In the medical world, the terms “Alzheimer’s” and “dementia” are often thrown around, often interchangeably. However, they refer to two different things – one of them being more a category, the other being a specific disease.
While many of the symptoms – including memory loss and confusion – can occur in dementia diseases as well as Alzheimer’s, there are some differences. Knowing what they are can help doctors properly diagnose the problem and administer any available treatments. Here are six ways to differentiate between dementia and Alzheimer’s…
1. Dementia Isn’t a Disease
According to Healthline.com, dementia is a syndrome, unlike its counterpart Alzheimer’s, which is a disease. A syndrome, notes the source, is when a group of symptoms doesn’t lead to a specific diagnosis. “Dementia is an overall term used to describe symptoms that impact memory, performance of daily activities, and communication abilities,” notes the source.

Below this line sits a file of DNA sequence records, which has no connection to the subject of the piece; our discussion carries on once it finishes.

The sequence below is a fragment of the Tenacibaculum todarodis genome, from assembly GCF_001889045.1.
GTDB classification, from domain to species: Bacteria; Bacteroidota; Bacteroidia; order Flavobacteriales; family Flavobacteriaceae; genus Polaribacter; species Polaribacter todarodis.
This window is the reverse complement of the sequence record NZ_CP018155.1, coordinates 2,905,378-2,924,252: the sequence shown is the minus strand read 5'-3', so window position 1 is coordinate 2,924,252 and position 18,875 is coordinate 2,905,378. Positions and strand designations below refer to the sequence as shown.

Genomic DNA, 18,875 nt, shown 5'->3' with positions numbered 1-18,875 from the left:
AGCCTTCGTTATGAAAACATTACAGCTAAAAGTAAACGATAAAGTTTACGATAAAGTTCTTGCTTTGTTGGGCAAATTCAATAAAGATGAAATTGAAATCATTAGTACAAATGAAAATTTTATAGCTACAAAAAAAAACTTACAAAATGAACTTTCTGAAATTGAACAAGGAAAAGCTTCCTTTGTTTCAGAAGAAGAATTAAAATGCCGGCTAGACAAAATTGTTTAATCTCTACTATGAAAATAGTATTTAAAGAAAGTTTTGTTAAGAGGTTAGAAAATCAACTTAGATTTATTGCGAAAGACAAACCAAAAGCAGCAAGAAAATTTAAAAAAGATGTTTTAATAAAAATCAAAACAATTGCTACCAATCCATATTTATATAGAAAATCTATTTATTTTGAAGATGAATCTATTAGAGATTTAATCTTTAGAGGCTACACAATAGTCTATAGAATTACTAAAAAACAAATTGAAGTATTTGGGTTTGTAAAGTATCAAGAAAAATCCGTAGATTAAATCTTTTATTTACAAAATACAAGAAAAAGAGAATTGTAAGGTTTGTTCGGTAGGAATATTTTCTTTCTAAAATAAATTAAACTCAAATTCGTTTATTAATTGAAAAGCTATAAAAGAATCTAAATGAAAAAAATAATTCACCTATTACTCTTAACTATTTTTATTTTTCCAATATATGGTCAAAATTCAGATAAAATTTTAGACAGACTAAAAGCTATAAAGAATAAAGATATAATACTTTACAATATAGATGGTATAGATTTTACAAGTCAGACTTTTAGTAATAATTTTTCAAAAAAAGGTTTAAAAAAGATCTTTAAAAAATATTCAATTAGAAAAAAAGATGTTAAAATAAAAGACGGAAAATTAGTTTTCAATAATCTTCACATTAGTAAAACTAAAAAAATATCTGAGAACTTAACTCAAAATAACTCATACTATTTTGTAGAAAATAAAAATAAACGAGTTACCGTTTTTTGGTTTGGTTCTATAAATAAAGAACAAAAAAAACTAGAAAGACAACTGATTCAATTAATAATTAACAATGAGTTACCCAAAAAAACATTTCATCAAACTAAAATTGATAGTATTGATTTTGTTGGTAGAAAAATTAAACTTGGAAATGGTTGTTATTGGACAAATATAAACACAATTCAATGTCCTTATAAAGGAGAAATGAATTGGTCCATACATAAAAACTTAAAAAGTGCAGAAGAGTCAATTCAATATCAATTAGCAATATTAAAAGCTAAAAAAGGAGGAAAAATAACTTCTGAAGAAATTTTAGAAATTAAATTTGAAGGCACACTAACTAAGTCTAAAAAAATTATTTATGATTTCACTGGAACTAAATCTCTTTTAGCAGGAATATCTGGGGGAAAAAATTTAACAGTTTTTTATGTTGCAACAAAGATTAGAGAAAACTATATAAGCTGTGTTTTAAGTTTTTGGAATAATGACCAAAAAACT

The site acknowledges that symptoms can “overlap,” but it’s important to treat them as separate entities to best address them medically and otherwise. Both young and elderly people can develop either dementia or Alzheimer’s (although the latter is much common in seniors – more on that later).